To represent the cost of equity, the expected rate of return as suggested by original or static CAPM as tested by Attanasio (1991) is as follows:

Ei = λ

fm

+

2V m

τm

β im − z im ,

[4]

6

where τm is the wealth-weighted risk tolerance of the investors, λfm is a weighted average of the values of λs for the investors, Vm is the variance of market portfolio, βim is the sensitivity of stock’s return to market portfolio’s return, and zim is the value of non negative constraint. In this model no riskless borrowing is allowed, since negative positions are precluded. In its traditional form, 2/τm is substituted with the risk premium per unit of variance and λfm is interpreted as the expected rate of return on any "zero beta portfolio" or as riskless asset (if available).6 Hence, the following traditional CAPM of Sharpe (1964, 1991) is obtained: E(Ri)= RF + (E(Rm)- RF) βim ,

[5]

where E(Ri) refers to the expected rate of return, RF refers to the risk free rate of return, and Rm refers to the rate of return of market portfolio. The economic profit formulation below is equivalent to the economic value added of Stewart (1990) by substituting as cost of equity, the expected rate of return which is obtained by the capital asset pricing model as the cost of equity. EVA = NOPAT - C [wdRd+we (RF + (E(Rm)- RF) βim)],

[6]

= [ROI - (wdRd+we(RF + (E(Rm)- RF) βim))] C ,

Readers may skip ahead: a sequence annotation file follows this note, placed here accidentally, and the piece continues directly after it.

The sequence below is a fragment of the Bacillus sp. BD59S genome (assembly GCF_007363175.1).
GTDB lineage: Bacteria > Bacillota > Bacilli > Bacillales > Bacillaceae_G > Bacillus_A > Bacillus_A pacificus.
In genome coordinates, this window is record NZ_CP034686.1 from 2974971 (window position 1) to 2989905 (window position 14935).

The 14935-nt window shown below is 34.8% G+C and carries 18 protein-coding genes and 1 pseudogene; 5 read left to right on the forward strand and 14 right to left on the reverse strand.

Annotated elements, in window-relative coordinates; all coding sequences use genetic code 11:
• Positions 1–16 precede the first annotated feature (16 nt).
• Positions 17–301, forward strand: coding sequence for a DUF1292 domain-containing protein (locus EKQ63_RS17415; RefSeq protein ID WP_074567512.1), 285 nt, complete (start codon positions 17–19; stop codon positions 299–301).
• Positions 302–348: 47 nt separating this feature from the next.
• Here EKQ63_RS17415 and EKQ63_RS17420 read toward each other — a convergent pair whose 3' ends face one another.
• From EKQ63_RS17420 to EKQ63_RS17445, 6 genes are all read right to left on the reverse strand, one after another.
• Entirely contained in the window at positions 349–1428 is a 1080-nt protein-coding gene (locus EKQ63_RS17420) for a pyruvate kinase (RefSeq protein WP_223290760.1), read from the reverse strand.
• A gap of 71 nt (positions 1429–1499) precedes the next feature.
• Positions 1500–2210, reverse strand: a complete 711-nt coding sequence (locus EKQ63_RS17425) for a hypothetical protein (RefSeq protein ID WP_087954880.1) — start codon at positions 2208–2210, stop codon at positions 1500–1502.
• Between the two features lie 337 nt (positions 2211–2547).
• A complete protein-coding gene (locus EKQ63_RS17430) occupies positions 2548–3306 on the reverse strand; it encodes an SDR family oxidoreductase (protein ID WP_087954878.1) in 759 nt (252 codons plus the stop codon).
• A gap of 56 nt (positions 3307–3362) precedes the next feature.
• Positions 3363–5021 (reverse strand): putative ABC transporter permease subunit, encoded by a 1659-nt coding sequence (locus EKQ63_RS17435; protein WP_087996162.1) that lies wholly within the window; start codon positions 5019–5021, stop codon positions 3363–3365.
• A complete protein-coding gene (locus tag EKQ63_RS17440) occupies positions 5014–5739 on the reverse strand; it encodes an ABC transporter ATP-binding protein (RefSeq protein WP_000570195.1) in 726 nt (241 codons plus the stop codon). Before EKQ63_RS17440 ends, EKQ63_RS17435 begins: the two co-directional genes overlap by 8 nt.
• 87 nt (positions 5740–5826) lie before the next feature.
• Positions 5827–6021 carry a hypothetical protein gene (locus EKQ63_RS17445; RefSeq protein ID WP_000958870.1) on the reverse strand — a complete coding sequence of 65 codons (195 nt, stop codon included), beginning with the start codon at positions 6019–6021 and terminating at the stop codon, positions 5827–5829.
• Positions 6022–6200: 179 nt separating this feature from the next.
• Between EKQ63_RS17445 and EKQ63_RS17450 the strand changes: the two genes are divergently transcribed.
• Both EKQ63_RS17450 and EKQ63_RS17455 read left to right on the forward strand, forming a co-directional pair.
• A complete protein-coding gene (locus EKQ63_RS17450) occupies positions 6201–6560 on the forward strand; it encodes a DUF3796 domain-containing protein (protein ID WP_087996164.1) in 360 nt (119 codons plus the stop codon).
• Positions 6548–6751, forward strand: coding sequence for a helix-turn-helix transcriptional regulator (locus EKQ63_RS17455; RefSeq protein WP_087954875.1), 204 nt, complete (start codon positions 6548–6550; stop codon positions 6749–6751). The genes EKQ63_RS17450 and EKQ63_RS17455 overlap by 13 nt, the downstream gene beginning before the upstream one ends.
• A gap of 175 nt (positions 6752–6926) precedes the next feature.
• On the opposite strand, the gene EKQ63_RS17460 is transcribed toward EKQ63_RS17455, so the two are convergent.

[7]

where wd and we refers to the weights of debt and equity capital to total capital employed respectively, Rd refers to the cost of debt, and Re refers to the cost of equity.

Should the rate of returns as the basis for the opportunity costs become considerably high and volatile in the emerging markets,7 the cost of capital will be high. In such a case, since the cost of capital in the EVA formula would be high also, and the view that companies decreasing wealth will be dominant. Moreover, in the inflationary economies such as Turkish capital

7

market, the unstable pattern of the market risk premium (Rm-RF) and the insufficient use of a long-run model by using relatively short term rate of returns restrict the use of CAPM in economic profit measurement. Thus, the use of traditional dividend approach of Gordon (1959) will be more appropriate in the calculation of cost of capital. On the other hand, the restrictive impacts of the offering rate and/or floating rate in the stock market must be considered in an efficient pricing. Under these conditions, the economic profit within the context of the cost of capital model of Gordon (1959) is stated below.8 EP = NOPAT - C ((d/P)+g)

[8]

where among the notations additionally used in the equation (8); d refers to the dividend of company that may be expected to be paid next period, g refers to the expected growth rate, and P refers to the price of stock at the beginning of period. Thus, the cost of capital is explained in terms of the earnings. As the dividend yield represents the cost of capital, the borrowing capacity of the companies will be related to the profitability, payout ratio, and the taxation. Once the borrowing instruments are considered in terms of either amount or taxation potential, the following economic profit equation is derived: